During my time on the Treasury desk at KBC Financial Products in London, I was inordinately proud of a synthetic securitization transaction we structured, exotically named Picaros Funding LLP (a Belgian bank, so we named it after a Tintin story, naturally), which not only saved a considerable amount in funding costs but also won Euromoney’s “European Structured Finance Deal of the Year” award for 2005. I dined out on Picaros for quite some time, until the boss pointed out quite rightly, “Remember, you’re only as good as your last deal!” It’s the same for everyone—Fernando Torres moved from Liverpool to Chelsea for a record breaking £50 million ($79.3 million) and then took months before he scored a goal for his new club. His track record at Liverpool counted for nothing during this fallow period.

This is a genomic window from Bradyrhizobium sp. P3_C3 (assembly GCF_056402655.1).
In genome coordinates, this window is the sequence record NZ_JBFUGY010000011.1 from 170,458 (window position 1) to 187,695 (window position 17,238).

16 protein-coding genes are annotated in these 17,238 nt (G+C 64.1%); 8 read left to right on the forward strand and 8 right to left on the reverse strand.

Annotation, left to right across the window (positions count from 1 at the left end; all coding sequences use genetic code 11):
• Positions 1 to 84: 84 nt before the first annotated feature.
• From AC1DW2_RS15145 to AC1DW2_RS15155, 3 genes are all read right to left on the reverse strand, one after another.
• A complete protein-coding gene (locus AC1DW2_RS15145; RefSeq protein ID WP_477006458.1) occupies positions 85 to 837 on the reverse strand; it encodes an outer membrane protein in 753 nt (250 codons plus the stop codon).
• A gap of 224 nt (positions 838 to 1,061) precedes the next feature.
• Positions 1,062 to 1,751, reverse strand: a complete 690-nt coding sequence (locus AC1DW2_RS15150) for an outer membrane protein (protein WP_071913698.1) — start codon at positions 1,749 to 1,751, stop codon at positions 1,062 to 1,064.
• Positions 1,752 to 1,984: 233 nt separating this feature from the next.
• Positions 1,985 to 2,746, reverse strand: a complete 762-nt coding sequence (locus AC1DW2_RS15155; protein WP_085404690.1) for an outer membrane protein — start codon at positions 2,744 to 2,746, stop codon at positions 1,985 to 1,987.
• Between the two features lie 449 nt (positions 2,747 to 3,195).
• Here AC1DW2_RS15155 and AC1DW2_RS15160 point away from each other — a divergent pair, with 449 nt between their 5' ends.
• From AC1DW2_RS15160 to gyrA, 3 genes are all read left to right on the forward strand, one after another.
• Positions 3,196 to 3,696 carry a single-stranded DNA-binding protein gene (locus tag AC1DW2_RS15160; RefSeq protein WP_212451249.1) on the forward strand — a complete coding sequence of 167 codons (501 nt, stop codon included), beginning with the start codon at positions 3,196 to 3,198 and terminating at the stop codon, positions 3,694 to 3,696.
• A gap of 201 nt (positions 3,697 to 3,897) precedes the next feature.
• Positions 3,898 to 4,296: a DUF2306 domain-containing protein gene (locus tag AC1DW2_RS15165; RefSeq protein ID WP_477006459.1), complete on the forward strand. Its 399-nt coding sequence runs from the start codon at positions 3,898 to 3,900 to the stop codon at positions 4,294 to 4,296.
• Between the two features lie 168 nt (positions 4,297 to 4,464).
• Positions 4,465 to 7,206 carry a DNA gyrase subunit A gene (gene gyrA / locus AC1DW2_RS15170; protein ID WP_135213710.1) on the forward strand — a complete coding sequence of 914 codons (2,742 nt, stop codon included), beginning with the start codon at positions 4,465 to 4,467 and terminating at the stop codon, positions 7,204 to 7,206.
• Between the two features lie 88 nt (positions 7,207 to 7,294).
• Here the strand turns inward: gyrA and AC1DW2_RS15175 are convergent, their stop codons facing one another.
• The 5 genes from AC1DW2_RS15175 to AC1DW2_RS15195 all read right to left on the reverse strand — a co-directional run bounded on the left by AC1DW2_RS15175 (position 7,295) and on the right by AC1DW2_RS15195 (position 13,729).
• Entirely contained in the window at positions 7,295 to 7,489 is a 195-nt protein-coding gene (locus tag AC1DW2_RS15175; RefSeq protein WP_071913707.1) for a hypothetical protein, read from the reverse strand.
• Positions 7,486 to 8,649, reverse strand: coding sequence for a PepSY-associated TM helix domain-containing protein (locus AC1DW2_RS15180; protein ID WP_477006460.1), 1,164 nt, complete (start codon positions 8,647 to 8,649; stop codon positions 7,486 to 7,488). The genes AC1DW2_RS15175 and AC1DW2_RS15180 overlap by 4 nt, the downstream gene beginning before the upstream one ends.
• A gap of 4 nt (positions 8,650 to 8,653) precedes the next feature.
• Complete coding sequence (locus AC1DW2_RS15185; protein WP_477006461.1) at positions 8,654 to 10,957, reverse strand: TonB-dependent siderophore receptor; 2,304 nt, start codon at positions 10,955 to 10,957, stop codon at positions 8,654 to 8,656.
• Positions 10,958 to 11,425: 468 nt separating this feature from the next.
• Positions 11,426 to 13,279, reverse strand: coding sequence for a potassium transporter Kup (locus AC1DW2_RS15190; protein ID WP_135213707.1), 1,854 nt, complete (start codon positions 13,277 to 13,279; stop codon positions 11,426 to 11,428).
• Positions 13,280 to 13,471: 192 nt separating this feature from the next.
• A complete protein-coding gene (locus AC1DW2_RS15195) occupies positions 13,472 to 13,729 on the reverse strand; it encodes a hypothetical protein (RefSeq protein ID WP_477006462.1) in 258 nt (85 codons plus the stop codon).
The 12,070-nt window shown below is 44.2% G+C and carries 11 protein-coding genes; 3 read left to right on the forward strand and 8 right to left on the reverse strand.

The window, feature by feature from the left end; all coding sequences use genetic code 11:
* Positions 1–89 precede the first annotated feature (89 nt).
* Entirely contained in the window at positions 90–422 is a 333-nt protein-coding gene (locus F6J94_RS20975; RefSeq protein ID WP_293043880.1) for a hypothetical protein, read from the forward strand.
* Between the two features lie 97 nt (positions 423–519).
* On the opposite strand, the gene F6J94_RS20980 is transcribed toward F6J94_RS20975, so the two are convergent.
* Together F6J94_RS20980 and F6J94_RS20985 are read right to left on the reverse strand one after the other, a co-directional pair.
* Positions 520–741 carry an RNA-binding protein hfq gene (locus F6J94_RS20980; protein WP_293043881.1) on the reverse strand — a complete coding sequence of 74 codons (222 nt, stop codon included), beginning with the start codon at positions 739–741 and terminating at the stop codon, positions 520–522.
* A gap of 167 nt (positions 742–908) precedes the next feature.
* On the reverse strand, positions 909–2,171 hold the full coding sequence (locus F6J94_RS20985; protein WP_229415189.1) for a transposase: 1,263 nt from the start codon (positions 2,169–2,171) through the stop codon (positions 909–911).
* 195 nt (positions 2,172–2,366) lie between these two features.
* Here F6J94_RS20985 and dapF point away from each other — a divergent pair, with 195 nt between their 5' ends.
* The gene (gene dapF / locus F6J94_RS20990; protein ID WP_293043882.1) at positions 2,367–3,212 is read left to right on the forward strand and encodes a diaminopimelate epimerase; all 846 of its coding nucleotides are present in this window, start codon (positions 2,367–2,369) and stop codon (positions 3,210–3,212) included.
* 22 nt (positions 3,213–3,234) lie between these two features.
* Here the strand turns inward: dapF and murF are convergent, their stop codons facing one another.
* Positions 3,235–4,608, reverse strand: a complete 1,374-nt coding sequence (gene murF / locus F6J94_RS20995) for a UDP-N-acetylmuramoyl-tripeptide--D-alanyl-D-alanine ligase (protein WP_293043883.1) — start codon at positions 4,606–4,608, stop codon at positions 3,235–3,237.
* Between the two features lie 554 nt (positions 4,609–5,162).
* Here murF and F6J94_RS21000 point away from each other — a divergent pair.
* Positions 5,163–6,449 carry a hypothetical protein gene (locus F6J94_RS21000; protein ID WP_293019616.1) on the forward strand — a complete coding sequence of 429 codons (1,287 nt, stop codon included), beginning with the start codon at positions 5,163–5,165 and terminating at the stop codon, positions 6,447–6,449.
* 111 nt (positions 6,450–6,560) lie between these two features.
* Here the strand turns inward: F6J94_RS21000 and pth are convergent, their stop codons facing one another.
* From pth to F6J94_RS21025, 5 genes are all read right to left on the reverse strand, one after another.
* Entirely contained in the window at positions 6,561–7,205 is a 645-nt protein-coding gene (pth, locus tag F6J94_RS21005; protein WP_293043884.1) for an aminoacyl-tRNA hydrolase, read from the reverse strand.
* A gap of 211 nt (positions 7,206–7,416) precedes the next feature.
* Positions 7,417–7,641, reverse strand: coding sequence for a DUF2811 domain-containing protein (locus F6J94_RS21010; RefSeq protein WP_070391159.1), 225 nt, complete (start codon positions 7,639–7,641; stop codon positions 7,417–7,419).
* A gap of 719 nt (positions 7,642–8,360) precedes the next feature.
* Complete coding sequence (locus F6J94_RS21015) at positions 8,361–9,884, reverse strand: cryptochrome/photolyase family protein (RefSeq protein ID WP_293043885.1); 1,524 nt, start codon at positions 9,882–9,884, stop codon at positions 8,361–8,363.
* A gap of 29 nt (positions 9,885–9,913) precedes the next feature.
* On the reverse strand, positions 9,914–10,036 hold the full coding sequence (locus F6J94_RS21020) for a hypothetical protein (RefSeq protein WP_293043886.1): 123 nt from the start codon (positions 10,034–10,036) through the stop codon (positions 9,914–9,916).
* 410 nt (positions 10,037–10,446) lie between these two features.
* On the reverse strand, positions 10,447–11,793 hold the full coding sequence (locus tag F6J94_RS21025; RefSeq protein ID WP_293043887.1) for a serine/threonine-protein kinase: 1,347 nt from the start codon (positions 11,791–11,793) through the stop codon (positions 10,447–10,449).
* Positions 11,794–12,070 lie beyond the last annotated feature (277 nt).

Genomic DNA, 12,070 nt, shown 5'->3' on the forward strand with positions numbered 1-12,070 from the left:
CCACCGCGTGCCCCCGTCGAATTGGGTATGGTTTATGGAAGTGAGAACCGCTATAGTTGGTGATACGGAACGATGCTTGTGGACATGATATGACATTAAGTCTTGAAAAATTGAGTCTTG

What is the connection with macroeconomics? Only this: Beware of employing sacred cows who made their reputations, however formidable, in the past when conditions were quite different, in policy making today unless one is prepared to challenge their recommendations whenever these are not necessarily appropriate. In the aftermath of the financial crisis, governments turned to individuals who may have worked in a bank 20 or 30 years before, if they worked in one at all, when looking to draft regulatory responses to the crash. Their responses may not be workable for current times.Page 1 of 4 | Next Page